How to Set Up a Photography Lighting Kit

Your home photography studio is never complete without lights. Here is how to set up a functioning home lighting kit without breaking the bank.

Your home studio is never complete without lights.

In photography, lighting is the be all and end all of everything that we strive to achieve. Lighting help us chisel a photo out of the sheer emptiness of darkness. Even when you aim your camera at night at the seemingly empty heavens, there is a faint sparkle of light that is captured by the sensor. If there were no light there would be no photography.

Now that we understand how important light is in photography, let’s find out how we can set up a small studio lighting arrangement.

For the set-up I’ll select a couple of flashes, transceivers, light stands and some flash modifiers. I’ll explain how each of these work below.


I love flashes simply because they are cheap, convenient and easy to set up. They have their limitations though.

For full body profile shots or engagements at twilight hours I wouldn’t opt for a flash. I will need something more powerful and certainly something that runs on a larger battery pack to support an extended shoot. But on a tight budget and specially working out of a small home studio I don’t need larger lights.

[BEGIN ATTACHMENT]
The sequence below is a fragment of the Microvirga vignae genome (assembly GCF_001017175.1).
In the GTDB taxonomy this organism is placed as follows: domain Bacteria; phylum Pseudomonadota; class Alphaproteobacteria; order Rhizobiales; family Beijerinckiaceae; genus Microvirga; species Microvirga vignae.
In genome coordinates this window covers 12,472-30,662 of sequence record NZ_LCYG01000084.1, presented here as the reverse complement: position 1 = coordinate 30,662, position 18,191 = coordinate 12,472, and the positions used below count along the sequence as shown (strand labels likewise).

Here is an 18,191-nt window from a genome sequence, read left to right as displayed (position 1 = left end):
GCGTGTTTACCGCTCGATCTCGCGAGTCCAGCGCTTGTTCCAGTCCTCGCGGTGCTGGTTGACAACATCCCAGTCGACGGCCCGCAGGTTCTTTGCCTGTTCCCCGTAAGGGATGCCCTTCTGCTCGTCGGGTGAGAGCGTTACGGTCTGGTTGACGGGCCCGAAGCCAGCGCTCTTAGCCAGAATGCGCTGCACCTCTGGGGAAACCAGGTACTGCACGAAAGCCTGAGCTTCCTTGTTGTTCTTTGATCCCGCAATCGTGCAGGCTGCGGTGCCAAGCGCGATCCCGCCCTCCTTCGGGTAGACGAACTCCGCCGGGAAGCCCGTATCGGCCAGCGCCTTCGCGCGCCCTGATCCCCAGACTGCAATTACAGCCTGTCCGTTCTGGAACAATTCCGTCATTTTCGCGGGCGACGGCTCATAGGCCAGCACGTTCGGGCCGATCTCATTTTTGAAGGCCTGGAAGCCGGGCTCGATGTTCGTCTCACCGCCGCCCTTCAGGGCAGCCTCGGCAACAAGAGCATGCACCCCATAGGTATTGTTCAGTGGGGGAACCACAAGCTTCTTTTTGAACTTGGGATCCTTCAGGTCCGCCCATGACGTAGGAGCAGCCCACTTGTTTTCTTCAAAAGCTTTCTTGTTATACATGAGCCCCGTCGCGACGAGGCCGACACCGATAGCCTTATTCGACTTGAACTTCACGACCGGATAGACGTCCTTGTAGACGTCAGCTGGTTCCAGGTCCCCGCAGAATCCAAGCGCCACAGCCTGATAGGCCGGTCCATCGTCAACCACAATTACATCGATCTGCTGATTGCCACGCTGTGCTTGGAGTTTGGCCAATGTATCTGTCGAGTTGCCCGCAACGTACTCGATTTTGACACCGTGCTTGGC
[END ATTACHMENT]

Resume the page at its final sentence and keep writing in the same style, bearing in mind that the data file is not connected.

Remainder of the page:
The question is which flash to choose? The ideal option would be to select a flash of the same brand as your camera. These flashes tend to support the metering system on their respective camera systems.

For Canon systems I would recommend two of the Canon Speedlite 430EX III-RT.

Canon Speedlite 430EX III-RT Flash

For Nikon camera systems I would recommend the Nikon SB-500 AF Speedlight. Both these systems are compliant with their respective camera TTL metering systems.

Nikon 4814 SB-500 AF Speedlight

The abovementioned Canon flash has a guide number of 141’ at ISO 100.

The guide number of the Nikon flash is 79’ at ISO 100. It is kind of underpowered when you compare the guide numbers of the two flashes.

In a studio environment if you use a fast prime like an 85mm f/1.8 and shoot wide open, you wouldn’t feel your flash is under-powered. Stopping down you will have to compensate with an equal increase in the ISO number.

If you must have more power, upgrade to something like the Nikon SB-700 AF Speedlight. It has a guide number of 92’ and will give you a bit more power to play with.

For a slightly smaller budget (Canon systems) you can get the Canon Speedlite 270EX II. Similarly, for Nikon systems you can get the Nikon SB-300 AF Speedlight. Having a cheaper option allows you to buy two lights instead of one and give options for a more balanced lighting set-up.


The next item on the shopping list is transceivers.

This comes directly from the need to set-up your lights off-camera. Thus, transceivers are a must have.

There are many different transceivers available in the market, but not all of them are reliable. PocketWizard is one brand that make reliable quality transceivers which last a long time.